–Lori Calabrese, National Children’s Book Examiner

*****

What an unexpected source of delight this picture book is. This sweet story is about a young mouse who lives in the workshop of the most famous violin maker of all. With tender wording and sensitive illustrations, we see how the master violin maker makes yet someone else’s life change as a result of his musical genius and creativity. This is storytelling at its best.

Every violin student and every violin teacher will treasure this book for its precious story about Frederico, the mouse, as he follows his dreams. Yet behind the tender story is an excellent explanation of the parts of a violin as well as a peek into the life of violin virtuoso Stradivari. The fantastic illustrations add a sense of wonder and delight to the telling, bringing the story to life.

I highly recommend this book for every child whether a violin student or not. Their heartstrings will be tugged and they will yearn to hold a violin in their hands and play it themselves. This is also a great classroom book for teachers to read to students during those young formative years when they are choosing whether or not to play an instrument.

Truly a new classic in picture books!

–Nancy I. Sanders, children’s author

*****

“Frederico, the Mouse Violinist”
Author: Mayra Calvani
Illustrator: K.C. Snider
Publisher: Guardian Angel Publishing
http://www.guardianangelpublishing.com/
Hardcover: 978-1-61633-113-9
Paperback: 987-1-61633-114-6
EBook 13: 978-61633-125-2
Copyright 2010
Picture Book: 26 pages

Purchase from Amazon.
Purchase from Guardian Angel Publishing.

Review of Shattered, by Kathi Baron

Shattered
By Kathi Baron
WestSide Books
ISBN: 978-1-934813-08-9
Young Adult

Shattered is the compelling story of a violin prodigy teenaged girl who runs away from home after her father shatters her beloved violin in front of her eyes. Thus, the word ‘shatter’ has a dual meaning in the novel. As Cassie learns to survive in the streets, she gradually learns the reason her father, a former violinist, behaved so explosively. While away, she meets a series of interesting—and sometimes dangerous—characters that indirectly help her grow and become a more mature and understanding human being. Cassie also searches for her elusive grandfather in an effort to learn more about her own father.

Human emotions are brought to vivid life in this first novel by talented new author Kathi Baron. Baron writes from the heart, with passion and sincerity. The prose flows beautifully and the story kept me engrossed all the way till the end. Cassie is a genuine protagonist most teenaged girls will identify with, especially young violinists. One aspect of this book that got my attention is that the descriptions of music and the violin sound very real even though the author isn’t a musician. This is a peeve of mine with violin novels: if the author isn’t familiar with the violin, the writing comes out as fake. But this didn’t happen with Shattered, so I have to congratulate the author on her research.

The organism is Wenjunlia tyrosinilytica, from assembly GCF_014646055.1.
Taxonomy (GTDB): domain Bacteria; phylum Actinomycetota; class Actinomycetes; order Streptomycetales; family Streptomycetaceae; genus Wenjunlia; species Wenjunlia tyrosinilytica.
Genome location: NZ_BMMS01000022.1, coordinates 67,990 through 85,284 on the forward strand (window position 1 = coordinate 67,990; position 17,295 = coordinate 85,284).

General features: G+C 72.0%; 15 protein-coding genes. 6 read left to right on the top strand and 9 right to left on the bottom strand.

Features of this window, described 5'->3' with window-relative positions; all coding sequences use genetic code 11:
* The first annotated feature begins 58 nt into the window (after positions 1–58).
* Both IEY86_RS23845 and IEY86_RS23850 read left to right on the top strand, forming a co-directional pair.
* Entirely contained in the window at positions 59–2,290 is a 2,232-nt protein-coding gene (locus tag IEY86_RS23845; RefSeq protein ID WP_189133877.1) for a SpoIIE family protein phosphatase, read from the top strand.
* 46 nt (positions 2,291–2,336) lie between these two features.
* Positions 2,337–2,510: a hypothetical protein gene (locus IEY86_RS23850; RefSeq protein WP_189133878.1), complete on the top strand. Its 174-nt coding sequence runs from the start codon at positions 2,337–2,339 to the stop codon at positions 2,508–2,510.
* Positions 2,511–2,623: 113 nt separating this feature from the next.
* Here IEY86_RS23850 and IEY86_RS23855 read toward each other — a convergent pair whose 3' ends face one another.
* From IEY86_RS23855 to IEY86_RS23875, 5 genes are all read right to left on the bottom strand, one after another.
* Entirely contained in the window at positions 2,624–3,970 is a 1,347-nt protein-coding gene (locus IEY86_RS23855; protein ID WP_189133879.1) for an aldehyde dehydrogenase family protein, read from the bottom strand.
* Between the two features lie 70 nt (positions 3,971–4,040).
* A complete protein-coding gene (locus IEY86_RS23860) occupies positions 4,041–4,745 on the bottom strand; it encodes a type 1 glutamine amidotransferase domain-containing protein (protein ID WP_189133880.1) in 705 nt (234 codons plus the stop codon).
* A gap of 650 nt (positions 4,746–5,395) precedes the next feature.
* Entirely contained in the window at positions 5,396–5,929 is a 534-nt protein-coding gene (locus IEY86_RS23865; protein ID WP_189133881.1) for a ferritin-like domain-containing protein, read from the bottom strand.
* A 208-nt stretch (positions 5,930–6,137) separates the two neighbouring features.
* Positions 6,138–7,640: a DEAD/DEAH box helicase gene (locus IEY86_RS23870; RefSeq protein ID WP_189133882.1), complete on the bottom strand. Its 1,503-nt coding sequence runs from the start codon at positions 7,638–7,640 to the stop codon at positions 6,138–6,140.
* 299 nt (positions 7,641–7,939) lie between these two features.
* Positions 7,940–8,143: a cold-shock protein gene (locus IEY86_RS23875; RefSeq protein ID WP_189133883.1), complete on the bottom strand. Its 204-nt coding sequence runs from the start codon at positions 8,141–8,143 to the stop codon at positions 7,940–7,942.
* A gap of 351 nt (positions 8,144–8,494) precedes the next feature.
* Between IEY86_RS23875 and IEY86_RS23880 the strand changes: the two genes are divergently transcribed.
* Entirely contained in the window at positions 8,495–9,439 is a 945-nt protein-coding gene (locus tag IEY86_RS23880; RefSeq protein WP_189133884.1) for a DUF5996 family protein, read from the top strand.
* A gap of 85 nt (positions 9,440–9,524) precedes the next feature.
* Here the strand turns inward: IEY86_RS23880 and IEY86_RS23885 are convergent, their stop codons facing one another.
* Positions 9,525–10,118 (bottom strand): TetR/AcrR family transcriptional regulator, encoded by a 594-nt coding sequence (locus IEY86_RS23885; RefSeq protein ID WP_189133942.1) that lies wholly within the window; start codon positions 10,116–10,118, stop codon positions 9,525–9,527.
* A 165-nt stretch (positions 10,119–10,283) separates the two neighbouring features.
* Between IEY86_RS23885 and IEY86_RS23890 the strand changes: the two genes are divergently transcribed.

Shattered is a coming-of-age story. It is also about the healing power of music and the complexity of family relationships. A must read for young violinists, especially girls!

Reviews of Frederico, the Mouse Violinist


“Cute and curious, a little mouse transports us into Antonio Stradivari’s magical workshop. In a sweet playful way, Frederico conveys to us his love for the violin, while he introduces us to this marvelous instrument. Lovely tribute to a genius, whose exceptional instruments have delighted us for 300 years!”—Dorina Raileanu, violin teacher, author of the Dorina Violin Method

***

“This delightful story combines the magical element of an anthropomorphic mouse with a famous historic musical figure. Vocabulary words and interesting facts are woven into the story, making this an educational as well as entertaining read. Illustrator, K.C. Snider’s artwork hits all the high notes as well. Her depictions of the intrepid Frederico bring the story to life with vivid and colorful details. Additional information and activities—including a matching pictures game, glossary, and word search—encourage young readers to explore the book’s content in greater depth. The book is available in paperback, hardcover, and eBook versions.

“Congrats to Ms. Calvani on another endearing children’s tale.”

–Cynthia Reeg, author of Kitty Kerplunking

***

“Calvani weaves her love of music with a beautiful story that is sure to enchant young readers. Whether your child plays musical instruments or not, he will enjoy reading of the little mouse with big dreams. This is such a unique and fun way to bring an appreciation of music to kids. I would love to see music classrooms in all our elementary schools carrying a copy of this one.” —The Book Connection